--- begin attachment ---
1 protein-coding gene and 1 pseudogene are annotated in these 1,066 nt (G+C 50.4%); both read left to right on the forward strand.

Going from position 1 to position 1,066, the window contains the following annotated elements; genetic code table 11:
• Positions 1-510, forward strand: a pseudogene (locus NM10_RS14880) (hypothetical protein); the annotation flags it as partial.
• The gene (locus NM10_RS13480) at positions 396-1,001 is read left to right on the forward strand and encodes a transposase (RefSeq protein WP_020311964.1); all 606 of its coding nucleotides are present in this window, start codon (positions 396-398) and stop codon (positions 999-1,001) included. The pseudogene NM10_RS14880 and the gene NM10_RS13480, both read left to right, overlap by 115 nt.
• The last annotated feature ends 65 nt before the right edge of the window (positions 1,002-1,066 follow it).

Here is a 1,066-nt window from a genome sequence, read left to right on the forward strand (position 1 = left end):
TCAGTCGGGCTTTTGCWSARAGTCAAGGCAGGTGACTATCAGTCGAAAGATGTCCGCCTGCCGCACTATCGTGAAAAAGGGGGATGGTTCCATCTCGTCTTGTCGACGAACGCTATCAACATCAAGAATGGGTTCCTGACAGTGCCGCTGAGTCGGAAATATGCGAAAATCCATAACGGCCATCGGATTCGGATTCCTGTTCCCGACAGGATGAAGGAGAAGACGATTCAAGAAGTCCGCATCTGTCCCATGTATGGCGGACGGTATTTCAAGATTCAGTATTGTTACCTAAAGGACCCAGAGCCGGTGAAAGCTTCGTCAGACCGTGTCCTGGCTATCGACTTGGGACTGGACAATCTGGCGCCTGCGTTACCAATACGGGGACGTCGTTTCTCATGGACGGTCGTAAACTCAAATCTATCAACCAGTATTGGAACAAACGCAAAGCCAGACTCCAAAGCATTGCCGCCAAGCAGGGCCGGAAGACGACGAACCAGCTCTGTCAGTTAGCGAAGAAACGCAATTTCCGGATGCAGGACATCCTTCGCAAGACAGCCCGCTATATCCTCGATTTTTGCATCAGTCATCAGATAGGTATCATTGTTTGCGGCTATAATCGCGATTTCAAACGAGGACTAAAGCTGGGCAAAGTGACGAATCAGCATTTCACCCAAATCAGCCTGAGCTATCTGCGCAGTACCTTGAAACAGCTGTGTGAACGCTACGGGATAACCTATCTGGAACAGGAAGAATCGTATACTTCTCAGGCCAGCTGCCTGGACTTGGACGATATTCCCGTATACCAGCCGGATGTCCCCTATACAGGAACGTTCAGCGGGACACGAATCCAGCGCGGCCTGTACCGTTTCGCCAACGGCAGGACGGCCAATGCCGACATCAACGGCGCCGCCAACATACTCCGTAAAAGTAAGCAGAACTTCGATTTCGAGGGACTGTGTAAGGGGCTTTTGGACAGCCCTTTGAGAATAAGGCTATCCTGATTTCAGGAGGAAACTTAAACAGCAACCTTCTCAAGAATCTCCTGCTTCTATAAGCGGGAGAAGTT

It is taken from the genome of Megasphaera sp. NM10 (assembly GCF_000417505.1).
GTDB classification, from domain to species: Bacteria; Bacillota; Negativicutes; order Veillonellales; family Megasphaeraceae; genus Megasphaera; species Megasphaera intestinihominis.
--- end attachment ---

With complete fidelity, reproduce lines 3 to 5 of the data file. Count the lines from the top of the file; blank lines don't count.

• Positions 1-510, forward strand: a pseudogene (locus NM10_RS14880) (hypothetical protein); the annotation flags it as partial.
• The gene (locus NM10_RS13480) at positions 396-1,001 is read left to right on the forward strand and encodes a transposase (RefSeq protein WP_020311964.1); all 606 of its coding nucleotides are present in this window, start codon (positions 396-398) and stop codon (positions 999-1,001) included. The pseudogene NM10_RS14880 and the gene NM10_RS13480, both read left to right, overlap by 115 nt.
• The last annotated feature ends 65 nt before the right edge of the window (positions 1,002-1,066 follow it).